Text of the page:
Did your Father show you how to get them out with an empty pop bottle?
Same with compulsory dipping,with the cost and work involved,nobody is going to heavy use of dip unless it was necessary.
Yes,used dip was poured out into pit`s to soak into the ground,even when Dieldrin was in dip before Organphosphate was introduced ,that was a bad move by authorities,when farmers were getting the same symptoms as Gulf Syndrome.

But don`t blame the farmer`s,blame the Government and Chemical companies for getting it licensed in the first place.
Tavascarow

I'm not blaming anybody.
I'm saying it's time for a change,., & being treated like the enemy because that's what I think.
I want to see the farming industry prosper & hope that in the future there will be more & younger farmers not fewer & older.
I'm hoping farms will become smaller & more diverse not larger & more intensified.
I'm not the enemy.
IMHO DEFRA, the NFU, & the big agribusinesses they really represent are the enemy not people like me.

Rob said something earlier in this thread about not attacking but I really do think farming in particular has had an almost protected status.
The 'stewards of the land' thing is used with impunity by farmers & critisism is treated like a direct attack on the industry even when it's not.
In hindsight a lot of mistakes have been made in the past that we can rectify now if we want.
Rob R

I don't doubt that you have the best intentions and think that what you are suggesting would help farming become more prosperous & diverse but it's not at all clear how you are proposing this would happen. You say that it is the government/nfu/companies influencing us but I'm about the most yoghurt weaving you can get while still being commercial and .

I, like most farmers ever, would much prefer to earn an income with less work and less capital outlay. Farming has only expanded the way it has because fixed costs have risen but returns haven't. In the same way that us eating less homegrown meat in the UK will not impact upon the production in China, only hurting our own farmers, simply eating more veg tends to favour agribusiness over small farms.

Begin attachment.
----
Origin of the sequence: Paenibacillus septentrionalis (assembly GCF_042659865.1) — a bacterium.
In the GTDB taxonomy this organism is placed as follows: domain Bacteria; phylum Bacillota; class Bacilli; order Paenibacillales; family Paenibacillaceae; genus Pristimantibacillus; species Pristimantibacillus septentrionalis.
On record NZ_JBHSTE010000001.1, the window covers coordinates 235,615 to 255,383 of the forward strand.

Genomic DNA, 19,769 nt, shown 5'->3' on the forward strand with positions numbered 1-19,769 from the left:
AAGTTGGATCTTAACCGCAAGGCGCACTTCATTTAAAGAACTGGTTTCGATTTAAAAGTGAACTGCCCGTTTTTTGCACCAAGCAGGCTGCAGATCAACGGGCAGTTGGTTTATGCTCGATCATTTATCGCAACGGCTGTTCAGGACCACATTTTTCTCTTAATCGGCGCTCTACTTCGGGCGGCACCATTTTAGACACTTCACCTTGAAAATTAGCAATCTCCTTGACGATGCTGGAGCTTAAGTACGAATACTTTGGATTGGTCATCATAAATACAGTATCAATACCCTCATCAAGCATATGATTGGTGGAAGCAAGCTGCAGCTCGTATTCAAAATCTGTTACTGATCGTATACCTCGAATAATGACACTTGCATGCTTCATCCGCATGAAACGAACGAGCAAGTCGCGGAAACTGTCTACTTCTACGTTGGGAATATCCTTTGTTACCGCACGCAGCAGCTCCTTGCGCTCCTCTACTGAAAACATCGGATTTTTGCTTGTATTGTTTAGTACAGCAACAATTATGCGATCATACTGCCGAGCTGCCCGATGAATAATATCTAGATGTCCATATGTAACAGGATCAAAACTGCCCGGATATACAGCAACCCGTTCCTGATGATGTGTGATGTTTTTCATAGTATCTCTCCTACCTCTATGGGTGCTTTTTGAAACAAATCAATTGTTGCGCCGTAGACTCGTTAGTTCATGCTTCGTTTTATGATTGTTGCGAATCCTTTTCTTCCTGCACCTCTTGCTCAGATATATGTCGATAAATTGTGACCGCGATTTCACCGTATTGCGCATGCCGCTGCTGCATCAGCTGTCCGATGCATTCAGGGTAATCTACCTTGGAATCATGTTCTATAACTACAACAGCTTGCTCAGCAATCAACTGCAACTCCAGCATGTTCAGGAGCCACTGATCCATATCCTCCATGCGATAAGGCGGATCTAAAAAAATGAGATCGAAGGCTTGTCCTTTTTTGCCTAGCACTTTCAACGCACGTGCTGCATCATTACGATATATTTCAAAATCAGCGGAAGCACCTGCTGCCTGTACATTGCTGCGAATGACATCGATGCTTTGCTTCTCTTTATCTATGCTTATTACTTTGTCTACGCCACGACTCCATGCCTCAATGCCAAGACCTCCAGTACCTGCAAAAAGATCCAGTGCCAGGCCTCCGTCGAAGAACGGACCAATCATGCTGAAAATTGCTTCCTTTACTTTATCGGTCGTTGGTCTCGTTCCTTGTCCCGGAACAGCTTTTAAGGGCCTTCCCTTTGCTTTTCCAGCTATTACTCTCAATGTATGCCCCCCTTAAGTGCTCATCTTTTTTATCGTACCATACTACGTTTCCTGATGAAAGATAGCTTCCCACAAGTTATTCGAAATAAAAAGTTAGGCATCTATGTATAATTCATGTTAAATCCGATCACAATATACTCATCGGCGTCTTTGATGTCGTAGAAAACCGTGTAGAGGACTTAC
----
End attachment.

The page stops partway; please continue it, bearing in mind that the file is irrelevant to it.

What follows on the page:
Even vegans will suggest that they want a prosperous and more diverse agricultural industry at the same time as supporting a food system that is less diverse by the elimination of grasslands and animals.
Mistress Rose

Think I would agree with that Rob. Tavascarow

I don't doubt that you have the best intentions and think that what you are suggesting would help farming become more prosperous & diverse but it's not at all clear how you are proposing this would happen. You say that it is the government/nfu/companies influencing us but I'm about the most yoghurt weaving you can get while still being commercial and .

I, like most farmers ever, would much prefer to earn an income with less work and less capital outlay. Farming has only expanded the way it has because fixed costs have risen but returns haven't. In the same way that us eating less homegrown meat in the UK will not impact upon the production in China, only hurting our own farmers, simply eating more veg tends to favour agribusiness over small farms.

Even vegans will suggest that they want a prosperous and more diverse agricultural industry at the same time as supporting a food system that is less diverse by the elimination of grasslands and animals. We had this discussion weeks ago & the consensus was that we need a means to differentiate between food produced with good environmental credentials & that which doesn't. Buying & eating more British meat will help the industry but it does absolutely nothing for the environment.